2012 Domaine de Chevalier Rouge, Pessac-Léognan

SKU #1210509 94 points James Suckling

 Extremely complex with cinnamon, dried fruits and dried flowers. Full body, super-integrated tannins and a silky, polished finish. Very impressive. Better in 2018 but very beautiful already.  (2/2015)

94 points Wine Enthusiast

 *** Cellar Selection *** This structured wine with big, bold red fruits offers ripe acidity, a dense texture and considerable concentration. It also has the hallmark freshness of the vintage that balances the strong aging potential. Drink from 2022. (RV)  (5/2015)

93 points Vinous

 In a vintage in which so many wines are open and forward, Domaine de Chevalier's 2012 Rouge is anything but. As readers know, these wines are capable of aging for decades. The 2012 will certainly need at least a few years in bottle to blossom. With time in the glass, scents of chalk, game, smoke, incense and red cherry jam begin to appear, followed by a hint of white pepper that adds aromatic lift. This is a gorgeous wine from Domaine de Chevalier and proprietor Olivier Bernard, but readers should not be in a hurry. The blend is 65% Cabernet Sauvignon, 30% Merlot and 5% Petit Verdot. Stéphane Derenoncourt is the consultant. (AG)  (1/2016)

92 points Robert Parker's Wine Advocate

 Very floral and elegant with raspberry and blackcurrant fruit mixed with toasty oak/vanillin, followed by a medium to full-bodied, stylish, polished wine that is the quintessentially refined style of Pessac-Léognan. Nevertheless, the complexity and nuance has yet to fully emerge. This medium to full-bodied Domaine de Chevalier is poised for a bright future. It is tight and backward now, as well as restrained aromatically, but everything is there for the future. Forget it for 5-7 years and drink it over the following 30 years. 92+ Points (RP)  (4/2015)

90-92 points Wine Spectator

 This sports lovely, enticing plum sauce, melted black licorice, blackberry pâte de fruit and cherry compote notes, along with fruitcake and graphite accents that fill in the background. The solid structure is fully absorbed into the fruit, and this should cellar well. A solid effort for the vintage. Best from 2017 through 2025. (JM)  (3/2015)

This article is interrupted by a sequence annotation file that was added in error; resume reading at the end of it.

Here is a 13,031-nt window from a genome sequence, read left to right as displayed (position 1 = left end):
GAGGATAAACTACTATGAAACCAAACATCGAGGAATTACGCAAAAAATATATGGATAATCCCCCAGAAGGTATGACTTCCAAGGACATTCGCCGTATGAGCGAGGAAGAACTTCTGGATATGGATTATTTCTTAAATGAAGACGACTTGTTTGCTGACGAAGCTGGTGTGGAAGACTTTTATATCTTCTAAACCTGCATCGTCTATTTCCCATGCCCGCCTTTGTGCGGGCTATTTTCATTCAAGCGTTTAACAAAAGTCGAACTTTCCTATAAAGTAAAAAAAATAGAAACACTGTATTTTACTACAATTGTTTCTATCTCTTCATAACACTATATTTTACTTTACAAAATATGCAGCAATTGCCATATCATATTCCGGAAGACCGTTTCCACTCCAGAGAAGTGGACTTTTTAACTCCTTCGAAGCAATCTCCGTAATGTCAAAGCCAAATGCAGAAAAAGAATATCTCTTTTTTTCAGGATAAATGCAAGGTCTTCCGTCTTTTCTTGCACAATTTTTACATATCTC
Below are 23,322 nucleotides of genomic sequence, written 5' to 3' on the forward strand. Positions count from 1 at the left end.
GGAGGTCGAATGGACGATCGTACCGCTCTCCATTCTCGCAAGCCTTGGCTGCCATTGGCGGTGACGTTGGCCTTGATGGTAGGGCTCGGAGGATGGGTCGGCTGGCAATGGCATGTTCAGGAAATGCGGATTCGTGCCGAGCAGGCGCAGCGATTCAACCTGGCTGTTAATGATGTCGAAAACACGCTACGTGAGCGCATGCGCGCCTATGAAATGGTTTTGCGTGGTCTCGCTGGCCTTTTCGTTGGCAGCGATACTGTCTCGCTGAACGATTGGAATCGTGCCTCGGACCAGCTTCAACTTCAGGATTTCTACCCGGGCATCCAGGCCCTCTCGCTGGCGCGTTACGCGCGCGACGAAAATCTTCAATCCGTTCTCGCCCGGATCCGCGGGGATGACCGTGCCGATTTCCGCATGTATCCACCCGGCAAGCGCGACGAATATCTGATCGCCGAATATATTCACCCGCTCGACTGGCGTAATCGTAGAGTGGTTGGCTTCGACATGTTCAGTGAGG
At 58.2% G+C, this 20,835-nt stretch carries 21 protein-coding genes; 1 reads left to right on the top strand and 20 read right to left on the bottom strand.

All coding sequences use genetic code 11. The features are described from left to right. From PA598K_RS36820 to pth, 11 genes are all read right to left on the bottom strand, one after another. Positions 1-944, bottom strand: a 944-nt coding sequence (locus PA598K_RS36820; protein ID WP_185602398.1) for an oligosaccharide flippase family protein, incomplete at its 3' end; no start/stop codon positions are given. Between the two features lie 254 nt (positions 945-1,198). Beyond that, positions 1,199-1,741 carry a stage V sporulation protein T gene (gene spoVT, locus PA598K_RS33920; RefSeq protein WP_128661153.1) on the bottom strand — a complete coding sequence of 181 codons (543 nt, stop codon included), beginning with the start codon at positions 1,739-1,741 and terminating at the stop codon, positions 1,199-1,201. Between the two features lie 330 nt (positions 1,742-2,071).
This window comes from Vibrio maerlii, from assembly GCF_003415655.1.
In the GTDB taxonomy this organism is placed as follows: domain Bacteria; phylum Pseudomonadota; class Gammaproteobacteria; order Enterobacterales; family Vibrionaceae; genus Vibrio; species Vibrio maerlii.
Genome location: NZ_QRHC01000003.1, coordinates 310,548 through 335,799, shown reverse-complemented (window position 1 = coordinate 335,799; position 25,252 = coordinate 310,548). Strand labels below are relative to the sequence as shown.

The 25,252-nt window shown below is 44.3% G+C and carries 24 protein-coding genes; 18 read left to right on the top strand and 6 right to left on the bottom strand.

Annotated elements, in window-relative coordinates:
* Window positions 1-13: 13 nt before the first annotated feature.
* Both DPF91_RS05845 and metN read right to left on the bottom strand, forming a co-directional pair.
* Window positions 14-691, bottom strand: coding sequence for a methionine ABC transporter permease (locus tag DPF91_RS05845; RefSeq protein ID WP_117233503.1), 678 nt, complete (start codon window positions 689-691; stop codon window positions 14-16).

Jancis Robinson

 65% Cab Sauv, 30% Merlot, 5% Petit Verdot. (Thanks for the back label!) Glowing dark crimson. The most complex nose of all 2012 Pessacs, with the exception of the Haut-Brion stable. Pretty muscular and a little obviously chewy on the end for the moment but confidently presenting a wine whose charms do not depend on ripeness but on terroir. Appetising.  (10/2014)

Share |
Price: $54.99
Quantity:

Real Time Inventory by location:

The item you have chosen is in stock, and has inventory in our warehouse and one or more stores. Below is the current quantity on hand information for this product within our database. It is never more than five minutes old. Additionally, our shopping cart looks at real time inventory so when you add an item to you cart we will do an immediate check of available inventory and alert you if there are any issues.

Location Qty
Hollywood: 12
Main Warehouse: 36
Redwood City: 12
San Francisco: 12
Product turnaround time varies by location of inventory and your chosen method of shipping/pickup. For a detailed explanation click here.

Product Reviews:

Add your own review of this item